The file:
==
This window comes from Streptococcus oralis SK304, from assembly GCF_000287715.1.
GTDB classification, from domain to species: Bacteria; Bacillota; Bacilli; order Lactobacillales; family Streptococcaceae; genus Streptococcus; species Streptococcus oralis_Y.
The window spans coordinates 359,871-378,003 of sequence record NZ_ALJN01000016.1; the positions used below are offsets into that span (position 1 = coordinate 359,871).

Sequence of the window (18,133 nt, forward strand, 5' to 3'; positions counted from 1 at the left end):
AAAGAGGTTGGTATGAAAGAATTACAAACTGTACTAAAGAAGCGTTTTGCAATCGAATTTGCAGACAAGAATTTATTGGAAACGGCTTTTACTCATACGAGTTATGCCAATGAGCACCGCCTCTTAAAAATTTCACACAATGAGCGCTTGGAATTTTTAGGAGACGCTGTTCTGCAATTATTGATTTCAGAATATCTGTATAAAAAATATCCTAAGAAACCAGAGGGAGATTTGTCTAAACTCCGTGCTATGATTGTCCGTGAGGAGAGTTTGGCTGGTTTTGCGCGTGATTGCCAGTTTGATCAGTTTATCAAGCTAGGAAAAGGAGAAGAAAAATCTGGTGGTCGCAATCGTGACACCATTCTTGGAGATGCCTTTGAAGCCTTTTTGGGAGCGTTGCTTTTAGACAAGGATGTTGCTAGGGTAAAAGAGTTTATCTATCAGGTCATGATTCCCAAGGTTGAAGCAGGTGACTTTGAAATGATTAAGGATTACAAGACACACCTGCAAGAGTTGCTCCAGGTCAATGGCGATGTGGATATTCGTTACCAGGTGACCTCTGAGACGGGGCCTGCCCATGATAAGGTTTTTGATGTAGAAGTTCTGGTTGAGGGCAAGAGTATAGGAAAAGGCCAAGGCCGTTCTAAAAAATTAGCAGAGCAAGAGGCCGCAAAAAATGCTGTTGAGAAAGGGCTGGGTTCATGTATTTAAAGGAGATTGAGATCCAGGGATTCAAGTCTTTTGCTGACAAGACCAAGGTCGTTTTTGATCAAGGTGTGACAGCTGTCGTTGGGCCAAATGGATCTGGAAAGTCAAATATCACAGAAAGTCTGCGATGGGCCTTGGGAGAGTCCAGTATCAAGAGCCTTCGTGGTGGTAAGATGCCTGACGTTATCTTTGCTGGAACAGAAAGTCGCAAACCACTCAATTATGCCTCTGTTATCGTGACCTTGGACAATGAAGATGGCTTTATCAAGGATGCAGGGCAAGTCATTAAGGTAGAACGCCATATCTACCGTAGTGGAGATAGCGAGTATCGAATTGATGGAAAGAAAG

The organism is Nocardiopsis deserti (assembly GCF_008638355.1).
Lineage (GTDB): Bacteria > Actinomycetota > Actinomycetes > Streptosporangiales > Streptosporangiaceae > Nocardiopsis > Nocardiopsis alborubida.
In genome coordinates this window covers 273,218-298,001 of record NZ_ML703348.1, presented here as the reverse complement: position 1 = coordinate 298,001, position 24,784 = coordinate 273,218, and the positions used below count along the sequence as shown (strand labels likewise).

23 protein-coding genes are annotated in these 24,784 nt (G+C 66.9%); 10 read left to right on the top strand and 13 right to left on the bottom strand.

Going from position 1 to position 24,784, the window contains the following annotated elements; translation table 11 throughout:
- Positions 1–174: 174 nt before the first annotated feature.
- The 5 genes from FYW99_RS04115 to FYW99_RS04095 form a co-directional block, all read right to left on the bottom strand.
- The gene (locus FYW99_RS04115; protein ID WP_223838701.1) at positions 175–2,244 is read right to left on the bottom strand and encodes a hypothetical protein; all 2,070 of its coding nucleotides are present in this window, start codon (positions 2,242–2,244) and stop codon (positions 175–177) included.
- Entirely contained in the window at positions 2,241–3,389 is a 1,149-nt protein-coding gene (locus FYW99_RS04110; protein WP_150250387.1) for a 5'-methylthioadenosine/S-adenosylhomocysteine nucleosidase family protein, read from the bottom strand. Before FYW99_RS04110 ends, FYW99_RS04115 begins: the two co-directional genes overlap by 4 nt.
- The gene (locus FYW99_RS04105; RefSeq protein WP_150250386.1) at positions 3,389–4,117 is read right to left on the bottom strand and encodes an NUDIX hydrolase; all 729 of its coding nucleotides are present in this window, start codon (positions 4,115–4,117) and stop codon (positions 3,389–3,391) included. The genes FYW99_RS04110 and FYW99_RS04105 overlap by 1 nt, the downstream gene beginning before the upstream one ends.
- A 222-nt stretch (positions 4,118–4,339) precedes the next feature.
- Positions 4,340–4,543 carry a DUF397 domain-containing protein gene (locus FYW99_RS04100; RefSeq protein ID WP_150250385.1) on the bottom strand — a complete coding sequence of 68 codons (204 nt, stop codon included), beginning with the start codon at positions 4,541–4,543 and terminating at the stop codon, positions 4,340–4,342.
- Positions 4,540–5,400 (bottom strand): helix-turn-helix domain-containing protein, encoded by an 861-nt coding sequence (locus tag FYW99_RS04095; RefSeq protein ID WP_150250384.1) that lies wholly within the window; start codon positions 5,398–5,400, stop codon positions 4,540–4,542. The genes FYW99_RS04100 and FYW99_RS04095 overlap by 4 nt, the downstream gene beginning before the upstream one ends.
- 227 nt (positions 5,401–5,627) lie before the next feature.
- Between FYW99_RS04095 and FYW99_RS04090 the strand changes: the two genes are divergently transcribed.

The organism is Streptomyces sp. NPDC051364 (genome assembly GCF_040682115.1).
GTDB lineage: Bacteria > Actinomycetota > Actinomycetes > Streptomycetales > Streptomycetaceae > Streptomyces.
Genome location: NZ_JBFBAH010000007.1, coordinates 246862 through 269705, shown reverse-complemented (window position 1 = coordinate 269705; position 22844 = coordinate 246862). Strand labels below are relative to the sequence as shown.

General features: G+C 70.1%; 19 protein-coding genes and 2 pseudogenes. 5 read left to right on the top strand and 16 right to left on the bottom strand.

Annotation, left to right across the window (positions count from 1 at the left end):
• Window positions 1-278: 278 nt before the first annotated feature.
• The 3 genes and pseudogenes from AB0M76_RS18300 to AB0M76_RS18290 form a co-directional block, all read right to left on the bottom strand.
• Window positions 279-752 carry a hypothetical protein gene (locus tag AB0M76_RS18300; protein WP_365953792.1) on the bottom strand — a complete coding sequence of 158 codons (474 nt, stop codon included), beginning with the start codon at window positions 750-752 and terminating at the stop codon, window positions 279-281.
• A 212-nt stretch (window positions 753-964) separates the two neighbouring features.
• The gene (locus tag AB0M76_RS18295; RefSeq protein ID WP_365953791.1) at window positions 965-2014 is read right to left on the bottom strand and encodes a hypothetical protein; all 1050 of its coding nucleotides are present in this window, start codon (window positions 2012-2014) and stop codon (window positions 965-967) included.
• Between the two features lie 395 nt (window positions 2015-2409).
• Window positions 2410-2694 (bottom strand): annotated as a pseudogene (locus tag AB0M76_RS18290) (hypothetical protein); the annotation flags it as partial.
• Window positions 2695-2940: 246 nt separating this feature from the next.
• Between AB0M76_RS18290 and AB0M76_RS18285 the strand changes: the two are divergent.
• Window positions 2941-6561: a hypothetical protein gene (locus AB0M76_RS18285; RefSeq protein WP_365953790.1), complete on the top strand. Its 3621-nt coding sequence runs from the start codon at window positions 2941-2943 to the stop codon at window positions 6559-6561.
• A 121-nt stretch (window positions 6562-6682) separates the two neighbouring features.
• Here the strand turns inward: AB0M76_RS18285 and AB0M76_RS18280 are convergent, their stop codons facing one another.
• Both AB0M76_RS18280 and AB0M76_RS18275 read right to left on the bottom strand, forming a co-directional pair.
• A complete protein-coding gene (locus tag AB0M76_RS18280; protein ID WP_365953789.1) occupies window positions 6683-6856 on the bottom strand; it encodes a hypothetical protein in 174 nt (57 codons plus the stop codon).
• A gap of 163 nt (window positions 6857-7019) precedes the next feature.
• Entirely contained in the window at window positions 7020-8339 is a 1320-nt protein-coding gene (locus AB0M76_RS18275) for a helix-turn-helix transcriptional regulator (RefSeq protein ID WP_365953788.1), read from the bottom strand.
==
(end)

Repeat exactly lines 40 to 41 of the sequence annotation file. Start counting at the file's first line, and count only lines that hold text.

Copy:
• A gap of 163 nt (window positions 6857-7019) precedes the next feature.
• Entirely contained in the window at window positions 7020-8339 is a 1320-nt protein-coding gene (locus AB0M76_RS18275) for a helix-turn-helix transcriptional regulator (RefSeq protein ID WP_365953788.1), read from the bottom strand.